Here are our testing guidelines:
- Pick one test – ACT or SAT
- Choose a test date that’s convenient for you
- Prepare for the test – on your own, with a tutor, or take a class
- Plan to earn a score that accurately reflects your ability
- Plan to take the test just once
There’s lots of debate among college faculty(who influence admissions policies), admissions representatives, test prep companies, and the testing companies themselves, as to which test is better, easier, more predictable, the SAT or the ACT. Actually the two tests are very highly correlated. And all colleges will accept scores from either one. So it doesn’t really matter which one you take. Except for one issue: If you’re likely to apply to colleges that require additional test results, scores from SAT Subject tests called SAT IIs, you might want to review the guidelines of those colleges. Because some colleges will waive the SAT II requirements if you submit an ACT score but require that you take the SAT IIs if you submit SAT scores. Just something to think about.
Keep in mind, the purpose of the tests is to predict whether an applicant has the academic background to be successful at a given college. Historically, the SAT was developed to help the Ivy League colleges know which Midwestern bumpkins they should allow to attend! Previously, they had admitted students (boys) based on the recommendations of the headmasters of the eastern preparatory school they attended. If you didn’t attend one of those schools, you couldn’t be recommended. The SAT was developed as a way to identify talent more broadly. That’s a good thing, right?
Many students fear taking these tests, thinking that if they don’t do well enough on the test, they won’t get into a given college. Let’s think about that.
If indeed the test results are correlated with student success, that is, if the test results can predict when a student has the academic background to succeed at the college, then maybe it means that if you don’t get a certain score, it’s likely you won’t be successful at that school. Knowing that is a good thing – you don’t want to go to a college, and pay money to attend a school where you have very little chance of success.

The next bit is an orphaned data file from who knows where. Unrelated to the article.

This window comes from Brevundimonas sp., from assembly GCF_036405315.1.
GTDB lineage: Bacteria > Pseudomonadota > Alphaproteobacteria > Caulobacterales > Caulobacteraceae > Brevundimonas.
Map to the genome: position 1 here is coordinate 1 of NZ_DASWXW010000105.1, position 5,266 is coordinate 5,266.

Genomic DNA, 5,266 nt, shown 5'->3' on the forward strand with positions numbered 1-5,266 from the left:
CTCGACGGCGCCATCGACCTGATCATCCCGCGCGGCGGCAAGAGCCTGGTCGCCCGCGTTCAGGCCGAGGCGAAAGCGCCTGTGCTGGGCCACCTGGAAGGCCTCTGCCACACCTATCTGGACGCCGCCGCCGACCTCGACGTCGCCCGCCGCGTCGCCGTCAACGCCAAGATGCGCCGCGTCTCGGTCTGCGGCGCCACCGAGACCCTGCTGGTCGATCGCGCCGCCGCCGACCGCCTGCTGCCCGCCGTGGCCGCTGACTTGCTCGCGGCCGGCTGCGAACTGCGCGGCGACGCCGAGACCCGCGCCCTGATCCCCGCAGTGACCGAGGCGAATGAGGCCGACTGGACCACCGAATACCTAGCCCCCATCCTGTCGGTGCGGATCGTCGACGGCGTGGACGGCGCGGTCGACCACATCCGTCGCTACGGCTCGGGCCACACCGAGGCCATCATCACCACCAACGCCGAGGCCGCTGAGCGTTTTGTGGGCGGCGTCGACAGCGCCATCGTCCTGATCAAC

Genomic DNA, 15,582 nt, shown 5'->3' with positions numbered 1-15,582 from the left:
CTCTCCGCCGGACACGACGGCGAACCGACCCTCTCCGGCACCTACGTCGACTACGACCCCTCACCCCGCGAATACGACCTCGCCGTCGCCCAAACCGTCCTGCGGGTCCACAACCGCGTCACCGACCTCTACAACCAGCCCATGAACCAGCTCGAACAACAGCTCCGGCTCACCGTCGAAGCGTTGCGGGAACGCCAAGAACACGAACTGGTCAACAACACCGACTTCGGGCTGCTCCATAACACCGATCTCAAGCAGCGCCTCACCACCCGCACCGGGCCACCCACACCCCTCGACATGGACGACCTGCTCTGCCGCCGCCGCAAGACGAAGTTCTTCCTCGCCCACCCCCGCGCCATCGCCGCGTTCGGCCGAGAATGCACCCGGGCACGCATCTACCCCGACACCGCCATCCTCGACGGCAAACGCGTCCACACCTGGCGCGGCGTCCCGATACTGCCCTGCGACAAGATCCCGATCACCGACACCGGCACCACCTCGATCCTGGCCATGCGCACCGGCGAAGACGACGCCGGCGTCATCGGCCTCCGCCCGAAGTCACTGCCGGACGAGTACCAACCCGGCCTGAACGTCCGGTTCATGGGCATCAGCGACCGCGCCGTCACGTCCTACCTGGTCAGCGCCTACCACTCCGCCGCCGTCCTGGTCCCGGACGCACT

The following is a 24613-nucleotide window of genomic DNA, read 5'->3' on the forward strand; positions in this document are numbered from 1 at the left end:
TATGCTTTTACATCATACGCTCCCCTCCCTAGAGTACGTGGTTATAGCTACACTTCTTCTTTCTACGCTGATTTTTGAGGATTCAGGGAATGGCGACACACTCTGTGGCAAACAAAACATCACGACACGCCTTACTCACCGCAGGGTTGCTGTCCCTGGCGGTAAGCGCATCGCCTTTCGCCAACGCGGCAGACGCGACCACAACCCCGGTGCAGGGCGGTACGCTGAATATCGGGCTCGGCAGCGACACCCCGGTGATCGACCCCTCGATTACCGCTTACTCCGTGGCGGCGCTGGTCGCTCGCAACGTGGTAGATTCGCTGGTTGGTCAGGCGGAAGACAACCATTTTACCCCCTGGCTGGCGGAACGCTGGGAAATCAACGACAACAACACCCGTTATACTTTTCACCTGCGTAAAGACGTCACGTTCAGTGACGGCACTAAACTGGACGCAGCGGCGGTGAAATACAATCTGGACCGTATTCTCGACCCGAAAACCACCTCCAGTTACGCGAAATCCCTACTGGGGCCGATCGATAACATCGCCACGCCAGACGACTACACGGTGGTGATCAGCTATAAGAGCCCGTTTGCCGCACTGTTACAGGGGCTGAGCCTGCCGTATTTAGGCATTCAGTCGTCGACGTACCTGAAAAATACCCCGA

With that thinking, the students needn’t fear the ACT/SAT. Instead, here are some ways to use your test results to your own advantage.
The goal of a college search is to find the set of colleges where you’ll thrive and succeed. Knowing your score compared to the students who are admitted gives you valuable information. Colleges where your score is in the top range of the admitted student’s scores are likely colleges where you’ll be one of the smarter kids there. Colleges where your score is in the bottom range of the admitted student’s scores are likely colleges where you’ll struggle and have to work very hard. There’s nothing wrong with working hard. You just need to know where you stand.
If you want to be at the top of the class, get involved in lots of activities and have a vibrant social life and go to all the athletic and cultural events your college has to offer, maybe you should focus on colleges where you’ll be in the top group. If you’re the kind of person who is best motivated when surrounded by people who do well even if you need to do a little chasing to catch up with them, then maybe it’s more appropriate for you to focus on colleges where your scores are in bottom range of the colleges you select.
We recommend you set your intention to take the test just once, but there are instances when even we recommend you give it a another try. How can you decide whether or not to take the test the second or third time? Here are some good reasons to retake.
- Did you prepare thoroughly the first time or is there more you can do to learn how to take the test?
- Can you explain why you might not have done your best?
- Do you need an extra point or two to qualify for a scholarship or a bigger scholarship at one or more of the colleges you’ll likely attend? Check out the Net Price Calculator at your colleges to find out if a higher ACT/SAT score might make a difference in your scholarship award. You’ll need to have your list of colleges in order to figure this out.
College Connectors has some advice on creating your college list. Contact us @ 612-331-4567. We help lots of students every year.